A US Senator's son (Jaime Kennedy) who attempts to forget the break up of his fiancée, is forced to vacation in Turkey by his best friends. A para-sailing trip mishap lands him in a small ...
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Aurora Mardiganian, a young and beautiful Armenian girl, lives with her parents in the Turkish city of Havpoul. Her father, a prosperous merchant, was preparing to send her to the West to ... See full summary »
Anna Q. Nilsson
Internationally known director Carla Garapedian follows the rock band System of a Down as they tour Europe and the US pointing out the horrors of modern genocide that began in Armenia in 1915 up though Darfur today.
In 1915 a genocide happened in the Ottoman Empire and about 1.5 million Armenians were systematically murdered by the government of the Young Turks. This is a movie about the life of a ... See full summary »
The iconic "1915 Armenian Genocide" was originally produced in 1980 (digitally restored and re-released in 2010) is based on the eyewitness accounts of four survivors whose compelling story... See full summary »
A US Senator's son (Jaime Kennedy) who attempts to forget the break up of his fiancée, is forced to vacation in Turkey by his best friends. A para-sailing trip mishap lands him in a small village in Armenia, where he is accused of being a spy. It is there he meets a young woman (Angela Sarafyan) who helps him to escape from misfortune. Written by
Under-appreciated clash of cultures with a touch of romance
This movie occurs for the most part in Armenia and in Armenian, so subtitles are a given. I have no idea how realistic Armenian village life is portrayed, or how serious the threats that exist in border areas, but it is at least as plausible as the nonsense that the big budget Hollywood movies routinely dish up.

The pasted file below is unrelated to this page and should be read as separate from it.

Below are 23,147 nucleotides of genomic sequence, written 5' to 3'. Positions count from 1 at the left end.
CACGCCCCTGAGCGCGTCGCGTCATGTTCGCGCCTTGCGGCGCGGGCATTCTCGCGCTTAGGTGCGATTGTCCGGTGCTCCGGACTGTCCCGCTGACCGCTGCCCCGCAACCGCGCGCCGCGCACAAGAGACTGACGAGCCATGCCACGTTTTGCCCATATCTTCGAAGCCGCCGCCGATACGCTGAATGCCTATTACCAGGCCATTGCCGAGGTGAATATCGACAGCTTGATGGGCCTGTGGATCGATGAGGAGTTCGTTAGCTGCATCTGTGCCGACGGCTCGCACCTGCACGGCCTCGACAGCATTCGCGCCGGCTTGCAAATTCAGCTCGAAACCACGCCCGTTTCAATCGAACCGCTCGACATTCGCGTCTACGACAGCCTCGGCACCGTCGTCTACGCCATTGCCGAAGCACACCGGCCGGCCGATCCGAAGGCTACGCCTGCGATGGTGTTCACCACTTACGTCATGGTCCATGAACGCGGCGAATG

All that aside, the movie engaged me from the very beginning, with characters who were not only driving the movie forward, but who had clear motivations for their actions. Although the plot line was simple enough, it was the characters that made the movie more than watchable. I will also add a special mention for the music, which was neither too little nor too much, and reinforced the point that in the movie, America is a distant land. It is not a criticism of the movie, but at its conclusion I was left with a feeling that there ought to be a novel on which the movie was based (or vice versa) which would go into more detail on the political and culture issues that were only hinted at.
Overall, nicely done, and, of course, Angela Sarafyan as Ani is perfectly lovely.
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